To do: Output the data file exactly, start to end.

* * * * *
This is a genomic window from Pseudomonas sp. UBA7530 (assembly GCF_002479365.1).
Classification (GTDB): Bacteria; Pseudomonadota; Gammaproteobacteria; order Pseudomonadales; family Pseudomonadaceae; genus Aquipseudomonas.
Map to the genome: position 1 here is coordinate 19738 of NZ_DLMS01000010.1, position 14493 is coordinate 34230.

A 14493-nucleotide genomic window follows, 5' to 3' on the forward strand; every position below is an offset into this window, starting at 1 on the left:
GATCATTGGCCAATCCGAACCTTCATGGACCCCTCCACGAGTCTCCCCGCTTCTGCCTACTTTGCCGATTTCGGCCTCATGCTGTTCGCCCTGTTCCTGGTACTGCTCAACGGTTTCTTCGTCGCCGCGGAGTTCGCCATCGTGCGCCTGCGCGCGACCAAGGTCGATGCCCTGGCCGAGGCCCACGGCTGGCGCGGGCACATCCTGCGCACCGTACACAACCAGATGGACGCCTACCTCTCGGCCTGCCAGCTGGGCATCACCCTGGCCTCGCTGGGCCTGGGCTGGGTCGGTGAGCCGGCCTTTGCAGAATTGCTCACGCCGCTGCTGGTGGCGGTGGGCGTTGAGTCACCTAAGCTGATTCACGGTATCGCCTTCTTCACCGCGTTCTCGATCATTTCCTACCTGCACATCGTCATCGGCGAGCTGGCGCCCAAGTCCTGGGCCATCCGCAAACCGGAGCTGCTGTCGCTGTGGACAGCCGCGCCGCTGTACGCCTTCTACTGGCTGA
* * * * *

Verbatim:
This is a genomic window from Pseudomonas sp. UBA7530 (assembly GCF_002479365.1).
Classification (GTDB): Bacteria; Pseudomonadota; Gammaproteobacteria; order Pseudomonadales; family Pseudomonadaceae; genus Aquipseudomonas.
Map to the genome: position 1 here is coordinate 19738 of NZ_DLMS01000010.1, position 14493 is coordinate 34230.

A 14493-nucleotide genomic window follows, 5' to 3' on the forward strand; every position below is an offset into this window, starting at 1 on the left:
GATCATTGGCCAATCCGAACCTTCATGGACCCCTCCACGAGTCTCCCCGCTTCTGCCTACTTTGCCGATTTCGGCCTCATGCTGTTCGCCCTGTTCCTGGTACTGCTCAACGGTTTCTTCGTCGCCGCGGAGTTCGCCATCGTGCGCCTGCGCGCGACCAAGGTCGATGCCCTGGCCGAGGCCCACGGCTGGCGCGGGCACATCCTGCGCACCGTACACAACCAGATGGACGCCTACCTCTCGGCCTGCCAGCTGGGCATCACCCTGGCCTCGCTGGGCCTGGGCTGGGTCGGTGAGCCGGCCTTTGCAGAATTGCTCACGCCGCTGCTGGTGGCGGTGGGCGTTGAGTCACCTAAGCTGATTCACGGTATCGCCTTCTTCACCGCGTTCTCGATCATTTCCTACCTGCACATCGTCATCGGCGAGCTGGCGCCCAAGTCCTGGGCCATCCGCAAACCGGAGCTGCTGTCGCTGTGGACAGCCGCGCCGCTGTACGCCTTCTACTGGCTGA